[curves] Ed25519 / EdDSA key leakage due to fragility in recommended nonce procedure

D. J. Bernstein djb at cr.yp.to
Tue Jan 28 07:38:32 PST 2020

Greg Maxwell writes:
> If I sign with a mismatched or corrupted public key the signature
> algorithm will complete "successfully" but the signature will be
> invalid.

The standard defense against faults is for the signer to verify each
signature. This is, e.g., an option in FIPS 186-4 to "detect otherwise
undetected signature generation computation errors". There are types of
faults that this doesn't catch but by definition it catches invalid
signatures, and this includes a much broader class of faults than what
you're talking about.

Note that the standard definition of signing uses a secret key to sign a
message. Verification has a different input, the public key, which in
the fault scenario acts as a double-check on the signing process. The
public key is _not_ a separate input to signing.

Internally, EdDSA implementations normally include a cached copy of the
public key A inside the secret key. When you talk about signing with a
"mismatched" public key A, you seem to be alluding to some API that, in
violation of the standard definition of signing, takes A as a separate
signing input.

(I must admit to some puzzlement as to how this happens. Surely anyone
designing a cryptographic API understands the standard concept of a
signature system, so there must be some _reason_ for violating the
concept, but I've been unable to find documentation explaining this
reason. For comparison, the smaller tweak of using _signed messages_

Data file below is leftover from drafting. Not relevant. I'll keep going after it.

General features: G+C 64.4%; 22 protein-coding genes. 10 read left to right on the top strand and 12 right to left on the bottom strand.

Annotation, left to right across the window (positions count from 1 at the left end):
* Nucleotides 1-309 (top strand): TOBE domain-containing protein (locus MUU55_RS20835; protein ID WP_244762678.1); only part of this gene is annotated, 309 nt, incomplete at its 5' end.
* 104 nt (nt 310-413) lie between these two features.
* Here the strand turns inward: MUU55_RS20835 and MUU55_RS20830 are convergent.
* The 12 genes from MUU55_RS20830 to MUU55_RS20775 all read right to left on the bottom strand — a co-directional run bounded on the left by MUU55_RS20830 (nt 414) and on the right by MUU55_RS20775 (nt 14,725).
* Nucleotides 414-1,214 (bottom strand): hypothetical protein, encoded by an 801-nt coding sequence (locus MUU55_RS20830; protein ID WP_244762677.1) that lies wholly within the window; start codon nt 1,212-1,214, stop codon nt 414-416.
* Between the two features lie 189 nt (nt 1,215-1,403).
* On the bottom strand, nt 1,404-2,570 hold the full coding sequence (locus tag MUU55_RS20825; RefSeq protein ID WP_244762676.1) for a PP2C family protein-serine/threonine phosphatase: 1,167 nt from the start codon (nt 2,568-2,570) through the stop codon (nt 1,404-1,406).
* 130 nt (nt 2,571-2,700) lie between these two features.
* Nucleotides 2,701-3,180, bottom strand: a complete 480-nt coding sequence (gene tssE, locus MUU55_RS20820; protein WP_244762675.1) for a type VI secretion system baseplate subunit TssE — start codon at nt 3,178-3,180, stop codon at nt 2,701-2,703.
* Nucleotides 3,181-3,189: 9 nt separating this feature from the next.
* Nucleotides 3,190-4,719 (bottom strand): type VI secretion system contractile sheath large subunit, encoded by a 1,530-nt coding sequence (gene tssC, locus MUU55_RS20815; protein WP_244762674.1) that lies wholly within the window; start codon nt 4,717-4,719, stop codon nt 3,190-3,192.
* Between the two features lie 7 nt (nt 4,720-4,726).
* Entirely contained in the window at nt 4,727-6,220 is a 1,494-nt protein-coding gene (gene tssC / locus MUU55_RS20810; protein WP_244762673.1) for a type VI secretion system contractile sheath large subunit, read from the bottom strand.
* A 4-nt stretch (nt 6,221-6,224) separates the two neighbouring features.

rather than _signatures_ directly addresses the well-documented "use the
message without noticing it's a forgery" error pattern.)

I agree that, for an API providing the public key as a separate input to
signing, there's a noticeable risk of a caller screwing up this input
and maybe even managing to pass tests. For EdDSA implementors forced to
provide such an API, I agree that hashing the extra input is a sensible
protection against this risk. Meanwhile the API should be fixed.

> Fortunately, except in extremely exotic usage the nonce generating
> function is externally indistinguishable so the behaviour can be
> changed without breaking protocol compatibility.

Right. Hypothetically, someone adding a unique-signature check as part
of verification could create an incompatibility with reasonable signing
options, but I think it's clear that this should be blamed on the
unique-signature check.

> For many hash functions (including all Merkle–Damgård style ones)
> inclusion of system parameters like algorithms or generators can be
> made runtime-costless by caching hash-function midstates if care is
> taken to pad values out to compression function boundaries.

There are _much_ bigger problems here than computation time. See


for an analysis of the security issues and ecosystem impact.

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